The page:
What 'click groups'? Could we see a report?

"We are unable to provide full reports on the statistics that caused these traffic patterns. Unnatural traffic is defined as traffic that any given domain may see when not advertised, or targeted. Normal traffic does not generally cause the amounts of traffic we see on your domain name, thus is considered to be unnatural and provoked. Residual Traffic tends to taper off after a period of time where as incidental traffic traditionally does not have high click through rates. In this instance the domain does not fit into either category as the traffic appears to be steady and excessively high."

Twenty dollars...?

According to GoDaddy rival competitors can also click on a competitors ads in order to undermine his or her campaign and exhaust their budget.

In addition, you may not generate traffic to your website or Go Daddy's links by any 'listings on newsgroups, bulk e-mailing, icq postings, chatroom postings, iframes, zero pixel frames, hitbots, clickbots, spiders, cgi-scripts, JavaScript, click farms or any other similar method'.

So, no advertising at all - which means no BIG bucks.

"This includes clicking on your own links. As a result, your Cash Parking service has been permanently suspended. Our regulations are in line with those of Google. As Google will not be providing revenue to us for what has been deemed to be unnatural traffic, we will not have any revenue to share with you."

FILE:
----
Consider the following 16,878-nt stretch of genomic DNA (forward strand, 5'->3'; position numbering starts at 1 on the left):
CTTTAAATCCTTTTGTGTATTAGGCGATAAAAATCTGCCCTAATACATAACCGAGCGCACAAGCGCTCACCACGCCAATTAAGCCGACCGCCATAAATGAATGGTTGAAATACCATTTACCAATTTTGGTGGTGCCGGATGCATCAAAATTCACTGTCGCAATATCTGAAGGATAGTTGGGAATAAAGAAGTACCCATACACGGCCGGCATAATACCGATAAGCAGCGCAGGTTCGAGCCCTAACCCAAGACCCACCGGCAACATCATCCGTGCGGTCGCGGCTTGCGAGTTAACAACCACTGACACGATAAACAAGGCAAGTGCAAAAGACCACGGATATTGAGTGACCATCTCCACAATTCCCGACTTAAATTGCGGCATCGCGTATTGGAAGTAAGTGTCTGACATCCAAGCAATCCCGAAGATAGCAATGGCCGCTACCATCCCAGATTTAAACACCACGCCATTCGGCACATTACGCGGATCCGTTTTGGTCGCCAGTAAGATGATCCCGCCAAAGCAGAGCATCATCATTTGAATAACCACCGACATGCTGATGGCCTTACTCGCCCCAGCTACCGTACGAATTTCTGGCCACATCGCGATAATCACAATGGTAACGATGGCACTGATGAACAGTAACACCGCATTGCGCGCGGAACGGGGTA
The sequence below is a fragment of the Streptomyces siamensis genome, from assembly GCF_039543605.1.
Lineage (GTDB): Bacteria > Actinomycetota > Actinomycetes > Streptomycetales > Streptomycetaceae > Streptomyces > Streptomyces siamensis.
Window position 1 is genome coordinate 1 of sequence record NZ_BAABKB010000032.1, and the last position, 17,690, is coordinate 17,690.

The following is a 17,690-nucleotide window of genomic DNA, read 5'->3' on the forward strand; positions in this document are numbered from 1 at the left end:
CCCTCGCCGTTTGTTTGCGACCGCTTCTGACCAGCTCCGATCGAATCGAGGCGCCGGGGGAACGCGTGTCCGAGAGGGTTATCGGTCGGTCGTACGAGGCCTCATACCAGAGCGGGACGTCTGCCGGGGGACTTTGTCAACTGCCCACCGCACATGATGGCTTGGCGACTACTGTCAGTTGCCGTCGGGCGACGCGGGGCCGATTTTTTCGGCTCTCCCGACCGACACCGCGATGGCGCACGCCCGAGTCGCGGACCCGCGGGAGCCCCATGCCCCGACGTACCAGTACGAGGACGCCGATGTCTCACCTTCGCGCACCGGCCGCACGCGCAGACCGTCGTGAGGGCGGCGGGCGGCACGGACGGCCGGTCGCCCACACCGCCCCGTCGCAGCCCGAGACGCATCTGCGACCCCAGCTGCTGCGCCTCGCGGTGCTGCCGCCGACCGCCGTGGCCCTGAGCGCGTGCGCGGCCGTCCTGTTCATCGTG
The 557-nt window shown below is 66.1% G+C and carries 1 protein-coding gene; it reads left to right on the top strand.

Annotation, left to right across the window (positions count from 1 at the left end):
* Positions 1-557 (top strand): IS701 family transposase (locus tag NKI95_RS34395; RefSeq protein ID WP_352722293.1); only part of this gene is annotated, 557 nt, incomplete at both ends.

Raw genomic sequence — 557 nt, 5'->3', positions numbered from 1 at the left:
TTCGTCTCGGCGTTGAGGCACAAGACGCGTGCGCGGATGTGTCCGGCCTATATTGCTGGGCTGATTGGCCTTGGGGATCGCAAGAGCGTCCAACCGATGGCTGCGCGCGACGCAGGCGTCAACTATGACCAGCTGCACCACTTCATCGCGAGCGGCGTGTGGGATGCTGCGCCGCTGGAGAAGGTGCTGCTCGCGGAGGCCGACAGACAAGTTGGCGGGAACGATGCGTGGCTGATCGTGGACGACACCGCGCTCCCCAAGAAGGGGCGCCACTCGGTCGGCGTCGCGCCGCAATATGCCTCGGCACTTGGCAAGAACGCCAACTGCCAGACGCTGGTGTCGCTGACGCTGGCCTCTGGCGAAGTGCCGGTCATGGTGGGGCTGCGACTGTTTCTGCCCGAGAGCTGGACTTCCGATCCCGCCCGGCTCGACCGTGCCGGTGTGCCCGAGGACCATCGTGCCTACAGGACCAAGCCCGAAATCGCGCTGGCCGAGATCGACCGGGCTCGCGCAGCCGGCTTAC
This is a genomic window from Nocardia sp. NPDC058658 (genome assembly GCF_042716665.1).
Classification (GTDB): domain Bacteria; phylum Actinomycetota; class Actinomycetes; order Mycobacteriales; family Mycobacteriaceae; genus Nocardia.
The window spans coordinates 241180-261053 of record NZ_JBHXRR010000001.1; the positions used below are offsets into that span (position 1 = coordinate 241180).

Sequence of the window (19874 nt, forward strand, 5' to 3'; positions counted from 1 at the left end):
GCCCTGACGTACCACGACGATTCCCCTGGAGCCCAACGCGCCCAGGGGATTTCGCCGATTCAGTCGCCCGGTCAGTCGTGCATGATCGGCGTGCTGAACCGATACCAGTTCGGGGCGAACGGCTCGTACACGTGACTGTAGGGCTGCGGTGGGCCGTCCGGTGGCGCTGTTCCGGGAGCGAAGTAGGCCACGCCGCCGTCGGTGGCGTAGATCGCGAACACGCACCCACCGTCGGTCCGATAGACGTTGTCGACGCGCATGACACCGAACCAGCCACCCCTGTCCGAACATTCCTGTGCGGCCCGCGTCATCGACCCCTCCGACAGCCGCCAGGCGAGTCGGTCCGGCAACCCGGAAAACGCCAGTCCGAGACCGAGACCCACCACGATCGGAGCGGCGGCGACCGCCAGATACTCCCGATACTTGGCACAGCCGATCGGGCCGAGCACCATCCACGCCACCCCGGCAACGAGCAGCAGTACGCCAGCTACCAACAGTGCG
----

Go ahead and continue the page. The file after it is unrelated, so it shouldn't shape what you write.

But hadn't Google already paid GoDaddy a bundle of cash?

We attempted to open a dialogue with Bob Parsons, ex-marine, founder of Godaddy and its chairman. We wanted to know how he managed to make $1.6 million from cashparking... and we also wanted a copy of the report in order that we could conduct our own investigation into the 'click fraud scandal'. But it wasn't that easy. GODADDY responded:

"Please be aware that our founder and CEO, Mr. Parsons, is extremely busy with his vast array of duties and thus is not able to personally reply to emails sent to our office given the amount of correspondence. As you may already know our President and COO is Mr. Adelman. Mr. Adelman reviews all messages delivered to this address; due to the volume he is unable to reply personally. However, at his discretion he may opt to do so or add to the comments of our office." It added, "Unfortunately for security purposes we cannot discuss the methods used to monitor this traffic, and this includes the information found on the domain names in question."

Sent to Guantanamo; without trial. Beaten by the 'evidence'. The GoDaddy jury had finally reached its verdict; however vague. Meanwhile, in the Cashparking pages themselves, the message could not have been more clear: "Domains not allowed due to fraudulent activity".



Coming soon...